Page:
Starting at the top: a winter break in the Dolomites
Fly into Venice or Treviso to access the Alta Badia region (EasyJet, BA, Ryanair). Car highly recommended
The ski scene
Alta BadiaWith some 300 days of sunshine a year, and wide open valleys with stunning scenery, it’s incredible Alta Badia isn’t as well known as its French and Swiss rivals. A highlight of a ski holiday here is the 40-km route around neighbouring ski stations known as the Sella Ronda, with four clear points of access and an itinerary that all skiers, bar beginners, should be able to tackle if you allow enough time.
Where to stay
Alta BadiaCorvara, Colfosco, La Villa, Badia, La Val and San Cassiano make up the Alta Badia ski region. Our favourite village is the latter; it also has cross-country ski access, a good mix of accommodation from chic to simple, and some amazing places to eat, including two Michelin-starred restaurants.
Eating and drinkingNo sooner have you slid down from the chairlift you’ll want to stop at one of the mountain huts or open-air bars. The tourist board publishes a gourmet ski tour leaflet each year, with a map to get you from one award-winning restaurant to another. Many huts have outside play areas for the kids; one even carves an igloo each winter. La Locia, just at the foot of the Armentarola slope, is handy for families, as it’s close to the ski school; open fires, child-friendly snacks and the odd Fondue night.
Hard to pick one, but the 8.5-km Lagazuoi run is pretty magical, whizzing you from the Falzarego pass down through an enchanting, remote valley with extraordinary ice falls. At the bottom, horses will pull you and your skis back to the Armentarola lift. Foodies will enjoy the hearty restaurant at the Refugio Scotoni on the way down, scotoni.it/
There are plenty of slopes for families to enjoy together, particularly around San Cassiano, and well-run, multi-lingual ski schools operate out of all four villages. We used this one: skidolomites.it.
ActivitiesFrom blow-the-budget heli-skiing to a ride in a horse-drawn carriage. Our favourite is the tobaggon run starting at the top of Piz Sorega. It winds its way down through meadows and forests, covering 3.5km. Your kids will love it, but you’ll be whooping loudest.
Ski mapHuge variety of runs to suit everyone. The Alta Badia slopes (map courtesy of altabadia.org) are part of the Dolomiti Superski network, the world’s largest.
Sicily and its islands: the perfect tour
Schedules for direct flights often change. Right now, EasyJet are selling tickets from the UK to Catania and Ryanair to Palermo. You can also catch a ferry from the mainland and regular boats operate to the Aeolian islands
Exploring the island
Catania and the eastThe highest active volcano in Europe, Etna dominates the landscape in the east. Its lower slopes are fertile and home to large agricultural and wine estates and small villages that have been trying to hold off the lava over the centuries. Tour guides can take you trekking at the peak in the summer, or skiing in winter. Don’t miss the chi-chi town of Taormina, with some of the best coastal views in the area, and historic Syracuse, once the largest city in the ancient world.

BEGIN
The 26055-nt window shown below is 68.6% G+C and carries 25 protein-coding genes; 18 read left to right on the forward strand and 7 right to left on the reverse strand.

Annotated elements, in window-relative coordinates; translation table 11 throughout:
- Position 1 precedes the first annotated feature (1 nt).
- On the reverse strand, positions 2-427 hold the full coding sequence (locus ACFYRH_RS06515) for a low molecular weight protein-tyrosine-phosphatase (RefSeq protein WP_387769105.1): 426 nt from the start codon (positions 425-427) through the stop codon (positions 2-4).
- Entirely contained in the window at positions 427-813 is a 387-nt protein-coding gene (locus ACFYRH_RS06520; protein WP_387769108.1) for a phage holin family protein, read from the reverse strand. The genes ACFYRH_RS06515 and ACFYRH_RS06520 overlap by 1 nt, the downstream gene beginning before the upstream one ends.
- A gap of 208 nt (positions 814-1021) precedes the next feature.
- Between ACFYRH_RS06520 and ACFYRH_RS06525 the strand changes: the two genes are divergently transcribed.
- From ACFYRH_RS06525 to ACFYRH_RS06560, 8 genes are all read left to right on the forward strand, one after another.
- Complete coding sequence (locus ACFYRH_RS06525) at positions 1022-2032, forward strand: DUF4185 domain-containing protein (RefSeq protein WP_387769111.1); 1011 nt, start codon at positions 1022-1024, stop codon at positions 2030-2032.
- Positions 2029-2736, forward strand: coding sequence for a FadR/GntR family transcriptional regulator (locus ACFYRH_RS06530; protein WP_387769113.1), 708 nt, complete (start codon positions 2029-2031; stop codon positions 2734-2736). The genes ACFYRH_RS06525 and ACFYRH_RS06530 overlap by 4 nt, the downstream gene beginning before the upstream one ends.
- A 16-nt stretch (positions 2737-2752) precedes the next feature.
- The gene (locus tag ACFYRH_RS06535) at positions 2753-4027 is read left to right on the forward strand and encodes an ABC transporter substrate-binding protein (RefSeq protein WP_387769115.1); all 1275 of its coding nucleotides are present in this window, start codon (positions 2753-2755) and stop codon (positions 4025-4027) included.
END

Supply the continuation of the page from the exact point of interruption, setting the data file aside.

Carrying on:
Eating and drinking
Etna winesYou’ll eat some of the best Italian food ever in Sicily, especially away from the resorts. Thanks to the influence of the different nationalities that have invaded over the centuries, a fusion cuisine has evolved, with French, Arabic and North African flavours worked in to many dishes. As for wine, a new generation of producers are putting the island firmly on the map; look out for the sparkling vintages (like Murgo) and read more at: winemag.com/gallery/red-hot-sicilys-top-wine-regions.
Swap traditional hotels for a Sicilian estate
Tenuta San Michele
One of the nicest ways to explore the island is to stay at two or three of Sicily’s wine estates or organic farms. Family-run Tenuta San Michele produces Murgo red, white and award-winning sparkling wine on the slopes of Etna. It offers rooms or simple apartments, welcomes families and has a pool surrounded by lovely gardens. There’s a cantina to taste the wine and a great restaurant, which attracts lots of locals, offering a set menu including wine. In summer, meals are served on a vine-covered terrace.
Puglia: culture, natural beauty and a slower pace of life
Fly into Brindisi or Bari (Ryanair or EasyJet), then rent a car or organise pick-ups. You can also catch the train down from Rome. Ferries operate from Greece to Brindisi
Coastline near Gallipoli
There’s a particularly lovely stretch of coastline between Parco Naturale Regionale Isola di Sant’Andrea and Gallipoli, in western Puglia. Rocky shores, with deep blue water, give way to bays of gently shelving white sand. Lidos (local beach clubs) provide easy access to the former, with steps into the sea, plus a bar, restaurant and sunloungers.
We had a chance to explore the coast leading from Isola Sant’ Andrea to Gallipoli in Setember. The flat terrain, scant traffic on coastal paths and small local roads, plus perfect weather, made for a fabulous cycling experience, as you meander past olive and fruit groves and turn down sandy tracks for refreshing swims.
Lecce and Gallipoli
You’ll be so happy you dragged yourself off the beach when you wander around “Florence of the South” Lecce, a Baroque jewel without the crowds you find in better known Italian towns, or when you watch the sun set over the port of Gallipoli.
What to eat
Typical Puglian dishes
Local chefs turn these fave beans into a delicious puree, topped with sauteed cicoria greens. Also on menus: orecchiette pasta with a Puglian type of broccoli and garlic; crunchy, dry Frisella bread baked in a stone oven, topped with fresh diced tomato. Pasticciotto, a flaky pastry dessert with a creamy custard filling.